Firmado con pseudónimo J. Darcourt.
Material: Metal, seguramente Fonte D'Art (calamina) ricamente patinado en bronce.
Dimensiones: Altura 67 cm, ancho aprox. 39 cm.
Estado: Muy buen estado.
Historia: Demetre H. Chiparus: Maestro del Art Deco
Produjo magníficas obras que forman parte de las más importantes colecciones y museos a nivel mundial y son el mejor referente del ART DECO.
Escultura Art Decó de Demetre Chiparus (1886 - 1947):
Nació en Rumanía y llegó a París cuando tenía 20 años (antes de la 1ra. Guerra Mundial) para involucrarse más en su trabajo artístico. Cursó sus estudios en Italia y en la Ecole des Beaux Arts en Paris. Estudió con Mercié y Boucher y expuso en el Salon des Artistes Français de 1914 a 1928. Sus mejores y más novedosos trabajos fueron realizados entre 1914 y 1933. Produjo muchas estatuillas y los grupos de los niños y las niñas bailando. Chiparus también desarrolló el proceso de combinación de bronce y marfil para crear una escultura criselefantina maravillosa. Muchas de sus figuras eran de bailarinas exóticas inspiradas en las tendencias contemporáneas en el entretenimiento popular, como los Ballets Rusos de Diaghilev, que dio a sus obras su particular sabor de Art Decó. Chiparus diseñó las bases más estilizadas y extravagantes en el que presentar sus esculturas, a partir de una variedad de mármoles y ónix. La mayoría de sus esculturas fueron realizadas en las fundiciones Etling o Lehmann. Demetre Chiparus murió en Paris en 1947.
Very large art deco statue by J Darcourt, pseudonym for D H Chiparus.
Author: J Darcourt aka D H Chiparus
Date: c. 1930.
Signature: Signed J. Darcourt in base.
Dimensions: Height 67cm, Width 39cm
Condition: Very good condition.
Art Deco sculpture by Demetre Chiparus (1886 - 1947):
Born in Romania and came to Paris when he was 20 years old where he studied under Mercié and Boucher and exhibited at the Salon des Artistes Français from 1914 to 1928. He produced many statuettes and groups of small children and dancing girls, their features carved and set into the bronze, gilded and enamelled. Many of his figures were of exotic dancers inspired by contemporary trends in popular entertainment, such as Diaghilev's Ballets Russes, which gave his works its particular Art Deco flavour. Chiparus designed the most stylised and extravagant bases on which to present his sculptures, the bases made from an assortment of marbles and onyx. Most of his sculpture were cast at Etling or Lehmann foundries.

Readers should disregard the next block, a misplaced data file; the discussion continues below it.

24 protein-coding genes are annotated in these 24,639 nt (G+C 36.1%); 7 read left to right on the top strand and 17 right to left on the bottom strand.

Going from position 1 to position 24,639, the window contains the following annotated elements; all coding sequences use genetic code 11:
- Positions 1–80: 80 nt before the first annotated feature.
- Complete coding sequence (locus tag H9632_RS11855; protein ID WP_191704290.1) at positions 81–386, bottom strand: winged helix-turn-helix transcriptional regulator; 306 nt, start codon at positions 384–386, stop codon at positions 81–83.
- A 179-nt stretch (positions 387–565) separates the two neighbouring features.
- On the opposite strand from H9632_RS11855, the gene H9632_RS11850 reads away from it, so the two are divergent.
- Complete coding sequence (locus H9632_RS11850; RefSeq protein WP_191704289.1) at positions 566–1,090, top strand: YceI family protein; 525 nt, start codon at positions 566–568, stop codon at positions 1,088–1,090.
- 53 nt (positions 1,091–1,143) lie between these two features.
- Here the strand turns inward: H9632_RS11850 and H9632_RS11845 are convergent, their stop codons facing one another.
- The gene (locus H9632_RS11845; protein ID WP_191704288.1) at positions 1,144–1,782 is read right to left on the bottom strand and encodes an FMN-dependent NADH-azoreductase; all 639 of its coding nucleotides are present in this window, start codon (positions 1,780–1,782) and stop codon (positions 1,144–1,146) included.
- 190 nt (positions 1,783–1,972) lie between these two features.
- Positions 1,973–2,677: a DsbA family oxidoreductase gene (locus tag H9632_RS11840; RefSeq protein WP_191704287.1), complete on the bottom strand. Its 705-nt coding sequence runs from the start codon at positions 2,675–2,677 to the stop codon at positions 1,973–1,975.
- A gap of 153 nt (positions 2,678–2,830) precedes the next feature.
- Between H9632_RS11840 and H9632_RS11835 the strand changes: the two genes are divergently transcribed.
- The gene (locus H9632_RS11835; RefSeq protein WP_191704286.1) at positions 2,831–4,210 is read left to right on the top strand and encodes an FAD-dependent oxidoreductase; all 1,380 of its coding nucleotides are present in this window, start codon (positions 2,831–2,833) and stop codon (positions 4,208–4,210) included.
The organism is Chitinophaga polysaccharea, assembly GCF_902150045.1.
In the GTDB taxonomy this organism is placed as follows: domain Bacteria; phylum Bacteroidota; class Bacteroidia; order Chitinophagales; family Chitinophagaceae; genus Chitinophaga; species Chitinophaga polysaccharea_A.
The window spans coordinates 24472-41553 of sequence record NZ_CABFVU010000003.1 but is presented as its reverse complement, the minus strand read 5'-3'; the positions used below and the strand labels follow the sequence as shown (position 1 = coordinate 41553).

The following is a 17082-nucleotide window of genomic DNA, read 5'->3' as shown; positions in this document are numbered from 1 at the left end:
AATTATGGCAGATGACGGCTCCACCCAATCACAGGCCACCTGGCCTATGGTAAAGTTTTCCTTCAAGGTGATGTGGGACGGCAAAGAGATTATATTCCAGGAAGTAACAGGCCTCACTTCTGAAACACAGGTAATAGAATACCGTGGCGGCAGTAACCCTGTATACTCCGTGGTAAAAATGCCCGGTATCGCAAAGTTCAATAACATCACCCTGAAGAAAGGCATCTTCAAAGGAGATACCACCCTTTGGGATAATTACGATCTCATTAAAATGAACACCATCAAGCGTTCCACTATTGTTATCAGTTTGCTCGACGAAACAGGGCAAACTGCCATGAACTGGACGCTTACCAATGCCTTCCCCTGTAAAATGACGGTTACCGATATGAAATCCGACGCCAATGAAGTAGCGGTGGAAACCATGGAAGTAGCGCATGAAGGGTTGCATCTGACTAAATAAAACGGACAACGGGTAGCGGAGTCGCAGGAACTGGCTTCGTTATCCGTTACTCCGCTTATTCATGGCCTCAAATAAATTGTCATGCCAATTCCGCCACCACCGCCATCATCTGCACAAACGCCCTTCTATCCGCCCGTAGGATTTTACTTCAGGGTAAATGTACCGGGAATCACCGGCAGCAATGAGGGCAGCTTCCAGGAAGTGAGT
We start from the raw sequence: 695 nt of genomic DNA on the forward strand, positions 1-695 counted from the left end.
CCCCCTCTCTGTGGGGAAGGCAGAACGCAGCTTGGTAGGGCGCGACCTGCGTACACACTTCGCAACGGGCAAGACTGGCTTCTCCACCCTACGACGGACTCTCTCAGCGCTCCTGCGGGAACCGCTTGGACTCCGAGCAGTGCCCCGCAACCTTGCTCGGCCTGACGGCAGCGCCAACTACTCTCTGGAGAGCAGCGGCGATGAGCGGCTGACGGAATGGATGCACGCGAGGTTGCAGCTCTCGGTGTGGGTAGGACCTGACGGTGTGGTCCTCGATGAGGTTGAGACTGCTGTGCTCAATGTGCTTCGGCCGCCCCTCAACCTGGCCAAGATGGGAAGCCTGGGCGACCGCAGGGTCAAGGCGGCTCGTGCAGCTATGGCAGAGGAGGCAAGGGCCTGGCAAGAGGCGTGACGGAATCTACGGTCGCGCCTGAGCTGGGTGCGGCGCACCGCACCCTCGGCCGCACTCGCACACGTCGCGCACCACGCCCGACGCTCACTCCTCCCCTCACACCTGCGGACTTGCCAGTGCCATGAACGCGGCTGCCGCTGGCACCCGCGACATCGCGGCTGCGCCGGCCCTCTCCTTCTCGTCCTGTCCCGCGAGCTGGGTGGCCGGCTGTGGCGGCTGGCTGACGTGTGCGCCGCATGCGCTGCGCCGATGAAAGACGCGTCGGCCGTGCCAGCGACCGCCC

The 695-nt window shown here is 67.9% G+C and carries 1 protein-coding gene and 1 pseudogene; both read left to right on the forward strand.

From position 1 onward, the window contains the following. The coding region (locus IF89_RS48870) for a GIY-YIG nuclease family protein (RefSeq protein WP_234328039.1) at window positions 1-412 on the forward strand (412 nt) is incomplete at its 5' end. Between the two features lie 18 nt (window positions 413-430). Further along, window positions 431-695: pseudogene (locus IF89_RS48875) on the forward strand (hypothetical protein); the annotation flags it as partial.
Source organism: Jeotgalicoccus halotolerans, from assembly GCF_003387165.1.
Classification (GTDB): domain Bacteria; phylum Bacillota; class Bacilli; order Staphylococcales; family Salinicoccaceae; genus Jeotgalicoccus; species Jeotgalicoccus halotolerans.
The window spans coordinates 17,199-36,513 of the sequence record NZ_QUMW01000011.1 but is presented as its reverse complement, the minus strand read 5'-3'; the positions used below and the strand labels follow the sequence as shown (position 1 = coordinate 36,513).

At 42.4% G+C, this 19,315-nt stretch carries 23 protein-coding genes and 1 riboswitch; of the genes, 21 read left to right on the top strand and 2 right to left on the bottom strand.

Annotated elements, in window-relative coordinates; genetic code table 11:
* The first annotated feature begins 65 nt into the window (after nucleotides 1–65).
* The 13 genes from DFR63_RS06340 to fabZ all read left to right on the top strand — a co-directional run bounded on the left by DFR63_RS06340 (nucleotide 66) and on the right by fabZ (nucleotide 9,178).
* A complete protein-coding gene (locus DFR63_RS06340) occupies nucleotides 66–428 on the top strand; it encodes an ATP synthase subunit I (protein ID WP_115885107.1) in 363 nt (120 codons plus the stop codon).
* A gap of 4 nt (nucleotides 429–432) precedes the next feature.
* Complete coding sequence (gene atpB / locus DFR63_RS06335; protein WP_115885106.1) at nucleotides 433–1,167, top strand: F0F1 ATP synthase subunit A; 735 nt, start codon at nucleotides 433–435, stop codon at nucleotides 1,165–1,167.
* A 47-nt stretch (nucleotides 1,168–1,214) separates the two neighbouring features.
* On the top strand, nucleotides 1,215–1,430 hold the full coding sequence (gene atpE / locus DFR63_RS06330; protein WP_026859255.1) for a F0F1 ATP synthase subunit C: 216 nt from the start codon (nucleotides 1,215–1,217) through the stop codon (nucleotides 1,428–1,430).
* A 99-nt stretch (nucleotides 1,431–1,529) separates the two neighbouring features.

Demetre Haralamb Chiparus (also known as Dumitru Chiparus; 16 September 1886, Dorhoi, Rumania January 1947, Paris, France) was a Romain Art Deco era sculptor who lived and worked in París.
He was born in Rumania, the son of Haralamb and Saveta. In 1909 he went to Italy, where he attended the classes of Italian sculptor Raffaello Romanelli. In 1912 he traveled to Paris to attend the Ecole de Beaux Arts to pursue his art at the classes of Antonin Mercie and Jean Boucher. Demetre Chiparus died in 1947 and was buried in Bagneux cemetery, just south of Paris.
The first sculptures of Chiparus were created in the realistic style and were exhibited at the Salon of 1914. He employed the combination of bronze, called to great effect. Most of his renowned works were made between 1914 and 1933. The first series of sculptures manufactured by Chiparus were the series of the children.
He worked primarily with the Edmond Etling and Cie Foundry in Paris administrated by Julien Dreyfus. Les Neveux de J. Lehmann was the second foundry who constantly worked with Chiparus and produced the sculptures of his models.
Chiparus rarely exhibited at the Salon. In 1923 he showed his “Javelin Thrower” and in 1928 exhibited his “Ta-Keo” dancer. During the period of Nazi prosecution and the World War 2 the foundries discontinued production of work by Chiparus. The economic situation of that time was not favorable to the development of decorative arts and circumstances for many sculptors worsened.
Since the early 1940s almost no works of Chiparus were sold but the he continued sculpting for his own pleasure, depicting animals in the Art Deco style. At the 1942 Paris Salon, the plaster sculptures “Polar Bear” and “American Bison” were exhibited and in 1943 he showed a marble “Polar Bear” and plaster “Pelican”.
Collector interest in the work of Chiparus appeared in the 1970s and has flourished since the 1990s.
Sculptures of Dimitri Chiparus represent the classical manifestation of Art Deco style in decorative bronze ivory sculpture. Traditionally, four factors of influence over the creative activity of the artist can be distinguished: and the dress in “Starfish” exactly reproduces the sketch for Goldfish’s dress from the ballet “Underwater kingdom”-Chiparus could have been influenced by Russian ballets indirectly, through the performances of French music halls and cabarets which bore traces of the strong impact of Russian ballet. Quite often, Chiparus used the photos of Russian and French dancers, vedettes and models from fashion magazines of his time.
After the tomb of Tutankamon was discovered in 1922, the art of ancient Egypt and the East came to French fashion and is also reflected in the creative activity of Chiparus. Several sculptures by Dimitri Chiparus and Claire Colinet represent queen Cleopatra and Egyptian dancers. The sculptures of Chiparus reflect his time and 1920-1930s sentiment of folle. Coming from the oldest French tradition of high-quality and extra-artistic decorative arts, the sculptures of Dimitri Chiparus combine elegance and luxury, embodying the spirit of the Art Deco epoch.